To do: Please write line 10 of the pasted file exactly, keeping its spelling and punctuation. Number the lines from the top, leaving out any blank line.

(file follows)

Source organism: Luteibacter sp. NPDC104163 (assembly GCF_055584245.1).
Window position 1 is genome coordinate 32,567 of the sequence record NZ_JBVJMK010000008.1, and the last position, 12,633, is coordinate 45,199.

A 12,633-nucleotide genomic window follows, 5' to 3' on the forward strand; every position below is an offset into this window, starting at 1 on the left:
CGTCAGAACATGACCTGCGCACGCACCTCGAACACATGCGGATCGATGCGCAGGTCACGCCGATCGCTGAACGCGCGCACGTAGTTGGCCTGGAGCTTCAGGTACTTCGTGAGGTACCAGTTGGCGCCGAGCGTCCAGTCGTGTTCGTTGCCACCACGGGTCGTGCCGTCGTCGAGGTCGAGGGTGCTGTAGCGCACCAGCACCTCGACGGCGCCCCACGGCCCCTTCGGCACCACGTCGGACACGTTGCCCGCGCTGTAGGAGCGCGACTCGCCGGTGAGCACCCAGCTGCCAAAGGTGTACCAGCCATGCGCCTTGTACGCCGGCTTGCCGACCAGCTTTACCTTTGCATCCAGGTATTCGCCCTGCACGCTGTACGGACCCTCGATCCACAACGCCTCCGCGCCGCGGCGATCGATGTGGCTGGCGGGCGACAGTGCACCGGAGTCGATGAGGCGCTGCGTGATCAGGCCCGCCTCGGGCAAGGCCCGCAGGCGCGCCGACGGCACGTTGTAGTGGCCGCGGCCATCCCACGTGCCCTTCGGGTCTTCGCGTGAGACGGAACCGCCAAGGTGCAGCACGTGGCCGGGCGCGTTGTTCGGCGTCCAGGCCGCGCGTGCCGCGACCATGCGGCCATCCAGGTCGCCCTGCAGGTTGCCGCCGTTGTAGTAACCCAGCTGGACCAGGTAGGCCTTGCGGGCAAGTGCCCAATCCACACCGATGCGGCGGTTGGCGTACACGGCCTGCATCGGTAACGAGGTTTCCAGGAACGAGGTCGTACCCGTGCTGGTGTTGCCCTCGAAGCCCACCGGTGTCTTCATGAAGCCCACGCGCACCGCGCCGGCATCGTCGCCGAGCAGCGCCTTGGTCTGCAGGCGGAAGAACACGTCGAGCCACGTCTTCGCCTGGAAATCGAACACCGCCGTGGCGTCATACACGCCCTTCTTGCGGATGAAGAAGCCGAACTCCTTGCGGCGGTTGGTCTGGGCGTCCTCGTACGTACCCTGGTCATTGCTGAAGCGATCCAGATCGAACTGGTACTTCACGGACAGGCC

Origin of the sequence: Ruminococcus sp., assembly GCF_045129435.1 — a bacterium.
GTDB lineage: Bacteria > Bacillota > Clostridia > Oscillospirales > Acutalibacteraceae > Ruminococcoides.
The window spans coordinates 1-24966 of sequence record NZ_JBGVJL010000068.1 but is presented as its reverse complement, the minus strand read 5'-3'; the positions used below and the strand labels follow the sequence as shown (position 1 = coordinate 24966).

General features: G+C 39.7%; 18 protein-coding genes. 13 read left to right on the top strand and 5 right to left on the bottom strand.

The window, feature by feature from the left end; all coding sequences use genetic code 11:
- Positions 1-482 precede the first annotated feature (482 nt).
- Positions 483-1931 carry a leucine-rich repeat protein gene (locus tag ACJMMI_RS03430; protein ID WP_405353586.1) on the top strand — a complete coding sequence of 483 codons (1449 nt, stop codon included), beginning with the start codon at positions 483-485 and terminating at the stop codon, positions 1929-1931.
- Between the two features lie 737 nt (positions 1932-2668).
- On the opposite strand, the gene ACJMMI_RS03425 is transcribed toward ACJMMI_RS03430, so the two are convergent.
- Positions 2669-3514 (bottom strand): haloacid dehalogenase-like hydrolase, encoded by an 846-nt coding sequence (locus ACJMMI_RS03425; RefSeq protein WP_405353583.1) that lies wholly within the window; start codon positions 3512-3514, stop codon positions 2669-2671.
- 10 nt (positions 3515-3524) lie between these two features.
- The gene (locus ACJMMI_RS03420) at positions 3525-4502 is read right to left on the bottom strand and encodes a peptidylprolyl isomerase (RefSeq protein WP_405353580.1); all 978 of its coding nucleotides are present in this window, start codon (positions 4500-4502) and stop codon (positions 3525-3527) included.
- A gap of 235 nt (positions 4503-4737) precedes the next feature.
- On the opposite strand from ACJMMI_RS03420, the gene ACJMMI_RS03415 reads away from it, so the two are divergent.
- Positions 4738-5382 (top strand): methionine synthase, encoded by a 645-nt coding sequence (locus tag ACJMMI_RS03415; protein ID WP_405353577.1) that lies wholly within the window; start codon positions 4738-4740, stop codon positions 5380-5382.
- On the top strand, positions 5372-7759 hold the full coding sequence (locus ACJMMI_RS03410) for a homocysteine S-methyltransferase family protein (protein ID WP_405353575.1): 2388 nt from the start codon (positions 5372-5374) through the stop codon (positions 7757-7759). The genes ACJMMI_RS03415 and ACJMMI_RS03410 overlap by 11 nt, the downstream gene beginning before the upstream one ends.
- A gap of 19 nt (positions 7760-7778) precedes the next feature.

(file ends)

- Positions 1-482 precede the first annotated feature (482 nt).